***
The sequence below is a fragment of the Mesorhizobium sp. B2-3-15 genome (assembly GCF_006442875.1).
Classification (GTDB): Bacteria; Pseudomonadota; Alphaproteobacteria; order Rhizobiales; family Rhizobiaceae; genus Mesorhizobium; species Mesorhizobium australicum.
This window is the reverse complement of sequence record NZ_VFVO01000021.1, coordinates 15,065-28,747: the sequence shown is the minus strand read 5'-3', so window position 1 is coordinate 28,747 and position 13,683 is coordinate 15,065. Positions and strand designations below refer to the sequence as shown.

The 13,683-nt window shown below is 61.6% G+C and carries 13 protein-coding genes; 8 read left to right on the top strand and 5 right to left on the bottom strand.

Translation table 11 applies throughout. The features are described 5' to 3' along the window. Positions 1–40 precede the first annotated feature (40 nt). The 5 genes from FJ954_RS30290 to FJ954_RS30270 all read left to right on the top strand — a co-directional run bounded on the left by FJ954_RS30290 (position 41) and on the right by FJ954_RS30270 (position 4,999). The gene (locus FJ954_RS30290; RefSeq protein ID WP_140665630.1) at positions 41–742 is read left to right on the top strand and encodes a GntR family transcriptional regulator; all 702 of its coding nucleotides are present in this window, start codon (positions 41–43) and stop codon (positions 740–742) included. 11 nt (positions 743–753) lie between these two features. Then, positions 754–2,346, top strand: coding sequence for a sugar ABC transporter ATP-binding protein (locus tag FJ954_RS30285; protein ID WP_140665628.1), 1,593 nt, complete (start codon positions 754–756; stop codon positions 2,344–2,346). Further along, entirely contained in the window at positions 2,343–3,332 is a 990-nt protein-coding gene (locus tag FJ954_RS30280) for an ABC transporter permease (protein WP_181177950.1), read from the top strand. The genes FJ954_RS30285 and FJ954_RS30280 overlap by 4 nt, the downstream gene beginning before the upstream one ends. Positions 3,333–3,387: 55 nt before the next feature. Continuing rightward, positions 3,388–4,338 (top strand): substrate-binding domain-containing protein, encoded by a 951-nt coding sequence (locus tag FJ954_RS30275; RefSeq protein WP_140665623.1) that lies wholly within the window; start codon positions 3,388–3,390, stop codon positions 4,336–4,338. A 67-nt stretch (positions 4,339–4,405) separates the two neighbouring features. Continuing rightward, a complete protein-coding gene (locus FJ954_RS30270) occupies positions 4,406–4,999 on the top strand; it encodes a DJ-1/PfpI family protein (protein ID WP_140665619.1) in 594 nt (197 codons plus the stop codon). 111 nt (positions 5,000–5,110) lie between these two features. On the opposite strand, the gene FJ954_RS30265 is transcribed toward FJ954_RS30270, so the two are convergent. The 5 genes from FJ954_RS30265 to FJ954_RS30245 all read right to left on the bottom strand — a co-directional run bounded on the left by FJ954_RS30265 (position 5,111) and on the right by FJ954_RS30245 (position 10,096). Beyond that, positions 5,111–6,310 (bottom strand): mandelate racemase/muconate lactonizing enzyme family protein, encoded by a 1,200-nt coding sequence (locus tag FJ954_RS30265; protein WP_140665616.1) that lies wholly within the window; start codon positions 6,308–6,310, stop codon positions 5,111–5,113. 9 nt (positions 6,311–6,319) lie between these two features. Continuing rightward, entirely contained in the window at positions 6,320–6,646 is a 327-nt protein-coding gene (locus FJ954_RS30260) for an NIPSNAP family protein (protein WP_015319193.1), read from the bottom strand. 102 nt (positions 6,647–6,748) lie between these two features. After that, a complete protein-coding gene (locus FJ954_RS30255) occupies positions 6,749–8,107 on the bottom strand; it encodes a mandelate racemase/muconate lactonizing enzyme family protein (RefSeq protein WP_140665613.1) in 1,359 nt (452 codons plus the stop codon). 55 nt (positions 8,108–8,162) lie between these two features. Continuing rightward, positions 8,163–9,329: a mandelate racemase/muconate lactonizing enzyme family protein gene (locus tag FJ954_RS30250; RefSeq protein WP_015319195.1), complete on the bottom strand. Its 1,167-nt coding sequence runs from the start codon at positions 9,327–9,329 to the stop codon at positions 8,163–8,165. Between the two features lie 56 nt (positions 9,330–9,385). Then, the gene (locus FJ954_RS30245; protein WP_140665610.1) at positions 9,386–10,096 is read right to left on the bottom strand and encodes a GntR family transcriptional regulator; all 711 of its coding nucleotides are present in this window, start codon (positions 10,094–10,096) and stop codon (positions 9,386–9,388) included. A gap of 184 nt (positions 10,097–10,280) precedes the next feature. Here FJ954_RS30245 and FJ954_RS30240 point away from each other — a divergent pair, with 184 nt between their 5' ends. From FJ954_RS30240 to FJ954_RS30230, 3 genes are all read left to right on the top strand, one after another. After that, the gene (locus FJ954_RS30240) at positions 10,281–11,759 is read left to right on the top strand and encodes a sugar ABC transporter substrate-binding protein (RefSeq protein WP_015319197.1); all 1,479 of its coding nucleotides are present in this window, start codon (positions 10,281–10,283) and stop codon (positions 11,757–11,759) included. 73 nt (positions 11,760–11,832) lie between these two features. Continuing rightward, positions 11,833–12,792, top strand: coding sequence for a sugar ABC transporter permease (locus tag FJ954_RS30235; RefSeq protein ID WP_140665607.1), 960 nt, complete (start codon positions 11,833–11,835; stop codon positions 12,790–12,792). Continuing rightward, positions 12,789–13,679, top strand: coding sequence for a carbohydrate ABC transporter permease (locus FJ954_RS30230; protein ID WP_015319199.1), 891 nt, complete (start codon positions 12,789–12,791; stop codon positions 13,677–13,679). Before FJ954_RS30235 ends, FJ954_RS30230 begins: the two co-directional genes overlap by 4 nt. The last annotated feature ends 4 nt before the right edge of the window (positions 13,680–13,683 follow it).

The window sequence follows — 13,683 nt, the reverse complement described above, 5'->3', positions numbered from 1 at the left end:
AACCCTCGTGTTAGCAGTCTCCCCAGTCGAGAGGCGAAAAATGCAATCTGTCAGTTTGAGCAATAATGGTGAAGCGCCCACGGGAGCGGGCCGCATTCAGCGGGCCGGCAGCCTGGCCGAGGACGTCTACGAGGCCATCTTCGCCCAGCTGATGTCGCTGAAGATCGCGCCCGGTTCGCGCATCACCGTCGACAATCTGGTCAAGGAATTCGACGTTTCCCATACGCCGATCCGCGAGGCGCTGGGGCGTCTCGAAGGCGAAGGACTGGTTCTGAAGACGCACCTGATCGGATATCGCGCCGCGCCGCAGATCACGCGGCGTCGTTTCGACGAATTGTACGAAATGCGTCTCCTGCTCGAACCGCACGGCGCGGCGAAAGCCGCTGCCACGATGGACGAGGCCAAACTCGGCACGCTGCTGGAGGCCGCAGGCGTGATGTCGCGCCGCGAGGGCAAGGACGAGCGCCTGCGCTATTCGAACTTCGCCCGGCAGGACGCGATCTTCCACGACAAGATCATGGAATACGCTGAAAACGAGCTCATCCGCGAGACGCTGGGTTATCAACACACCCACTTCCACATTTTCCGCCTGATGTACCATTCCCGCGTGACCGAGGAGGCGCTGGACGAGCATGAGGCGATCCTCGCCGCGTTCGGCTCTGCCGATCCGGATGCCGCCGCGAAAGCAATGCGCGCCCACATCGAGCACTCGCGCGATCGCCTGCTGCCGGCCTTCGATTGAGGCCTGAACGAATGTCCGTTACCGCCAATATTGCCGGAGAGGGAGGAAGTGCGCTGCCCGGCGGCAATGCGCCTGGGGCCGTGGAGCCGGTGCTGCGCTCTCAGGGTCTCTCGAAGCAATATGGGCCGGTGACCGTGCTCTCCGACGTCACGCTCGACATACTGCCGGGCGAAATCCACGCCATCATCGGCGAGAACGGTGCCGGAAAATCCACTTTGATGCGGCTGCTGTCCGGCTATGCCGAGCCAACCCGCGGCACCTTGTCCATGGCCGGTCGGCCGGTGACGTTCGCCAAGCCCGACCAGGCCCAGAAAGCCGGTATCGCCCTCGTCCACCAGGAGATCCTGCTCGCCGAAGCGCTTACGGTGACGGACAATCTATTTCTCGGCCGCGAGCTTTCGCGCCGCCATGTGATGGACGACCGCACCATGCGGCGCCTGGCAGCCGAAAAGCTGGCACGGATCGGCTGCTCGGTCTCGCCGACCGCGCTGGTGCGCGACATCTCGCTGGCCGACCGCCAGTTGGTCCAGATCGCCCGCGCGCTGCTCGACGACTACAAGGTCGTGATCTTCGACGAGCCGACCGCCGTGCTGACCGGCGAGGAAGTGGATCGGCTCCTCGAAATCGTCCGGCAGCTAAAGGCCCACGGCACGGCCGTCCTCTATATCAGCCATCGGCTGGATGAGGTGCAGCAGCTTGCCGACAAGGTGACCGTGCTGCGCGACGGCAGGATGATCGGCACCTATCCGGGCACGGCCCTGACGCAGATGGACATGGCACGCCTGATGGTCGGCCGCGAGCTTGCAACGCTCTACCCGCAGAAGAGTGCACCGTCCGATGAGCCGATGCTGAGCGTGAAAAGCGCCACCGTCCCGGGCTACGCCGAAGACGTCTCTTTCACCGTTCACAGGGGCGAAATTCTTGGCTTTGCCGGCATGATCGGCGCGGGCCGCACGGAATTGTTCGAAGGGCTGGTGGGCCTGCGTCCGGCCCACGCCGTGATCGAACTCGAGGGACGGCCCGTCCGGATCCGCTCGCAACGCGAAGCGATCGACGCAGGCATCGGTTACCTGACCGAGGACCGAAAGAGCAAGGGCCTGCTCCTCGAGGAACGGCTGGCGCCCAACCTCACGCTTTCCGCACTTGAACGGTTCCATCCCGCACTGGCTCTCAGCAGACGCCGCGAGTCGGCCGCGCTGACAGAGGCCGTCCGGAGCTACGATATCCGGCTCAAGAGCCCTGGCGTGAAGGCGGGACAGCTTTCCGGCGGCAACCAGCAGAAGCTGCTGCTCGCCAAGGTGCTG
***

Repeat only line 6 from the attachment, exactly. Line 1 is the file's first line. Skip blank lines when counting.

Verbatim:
The window sequence follows — 13,683 nt, the reverse complement described above, 5'->3', positions numbered from 1 at the left end: